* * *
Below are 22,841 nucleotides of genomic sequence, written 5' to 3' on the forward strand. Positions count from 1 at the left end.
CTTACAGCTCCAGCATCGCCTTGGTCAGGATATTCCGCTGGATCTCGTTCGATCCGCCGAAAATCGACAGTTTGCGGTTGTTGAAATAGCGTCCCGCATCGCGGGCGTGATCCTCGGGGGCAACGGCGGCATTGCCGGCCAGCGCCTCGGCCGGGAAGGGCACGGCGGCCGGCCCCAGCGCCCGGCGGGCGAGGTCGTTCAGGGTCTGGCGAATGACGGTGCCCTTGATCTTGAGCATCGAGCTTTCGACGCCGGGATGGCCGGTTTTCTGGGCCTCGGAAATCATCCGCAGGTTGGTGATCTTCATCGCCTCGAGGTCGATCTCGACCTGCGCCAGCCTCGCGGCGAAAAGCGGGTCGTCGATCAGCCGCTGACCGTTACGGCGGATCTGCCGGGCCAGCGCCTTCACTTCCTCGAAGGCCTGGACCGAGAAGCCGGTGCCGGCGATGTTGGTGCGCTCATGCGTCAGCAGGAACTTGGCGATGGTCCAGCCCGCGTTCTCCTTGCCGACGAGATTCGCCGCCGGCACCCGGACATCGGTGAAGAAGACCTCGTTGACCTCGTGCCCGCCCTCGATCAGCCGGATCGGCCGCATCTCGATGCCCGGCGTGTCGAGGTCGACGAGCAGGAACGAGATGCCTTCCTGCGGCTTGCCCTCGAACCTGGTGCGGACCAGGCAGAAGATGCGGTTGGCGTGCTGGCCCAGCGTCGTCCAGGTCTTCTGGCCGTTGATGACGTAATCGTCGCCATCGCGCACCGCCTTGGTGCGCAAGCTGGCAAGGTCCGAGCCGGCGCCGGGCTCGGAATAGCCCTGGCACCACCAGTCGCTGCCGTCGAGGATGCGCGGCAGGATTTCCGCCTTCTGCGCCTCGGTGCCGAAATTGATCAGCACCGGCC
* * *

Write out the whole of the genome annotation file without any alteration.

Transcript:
Below are 22,841 nucleotides of genomic sequence, written 5' to 3' on the forward strand. Positions count from 1 at the left end.
CTTACAGCTCCAGCATCGCCTTGGTCAGGATATTCCGCTGGATCTCGTTCGATCCGCCGAAAATCGACAGTTTGCGGTTGTTGAAATAGCGTCCCGCATCGCGGGCGTGATCCTCGGGGGCAACGGCGGCATTGCCGGCCAGCGCCTCGGCCGGGAAGGGCACGGCGGCCGGCCCCAGCGCCCGGCGGGCGAGGTCGTTCAGGGTCTGGCGAATGACGGTGCCCTTGATCTTGAGCATCGAGCTTTCGACGCCGGGATGGCCGGTTTTCTGGGCCTCGGAAATCATCCGCAGGTTGGTGATCTTCATCGCCTCGAGGTCGATCTCGACCTGCGCCAGCCTCGCGGCGAAAAGCGGGTCGTCGATCAGCCGCTGACCGTTACGGCGGATCTGCCGGGCCAGCGCCTTCACTTCCTCGAAGGCCTGGACCGAGAAGCCGGTGCCGGCGATGTTGGTGCGCTCATGCGTCAGCAGGAACTTGGCGATGGTCCAGCCCGCGTTCTCCTTGCCGACGAGATTCGCCGCCGGCACCCGGACATCGGTGAAGAAGACCTCGTTGACCTCGTGCCCGCCCTCGATCAGCCGGATCGGCCGCATCTCGATGCCCGGCGTGTCGAGGTCGACGAGCAGGAACGAGATGCCTTCCTGCGGCTTGCCCTCGAACCTGGTGCGGACCAGGCAGAAGATGCGGTTGGCGTGCTGGCCCAGCGTCGTCCAGGTCTTCTGGCCGTTGATGACGTAATCGTCGCCATCGCGCACCGCCTTGGTGCGCAAGCTGGCAAGGTCCGAGCCGGCGCCGGGCTCGGAATAGCCCTGGCACCACCAGTCGCTGCCGTCGAGGATGCGCGGCAGGATTTCCGCCTTCTGCGCCTCGGTGCCGAAATTGATCAGCACCGGCC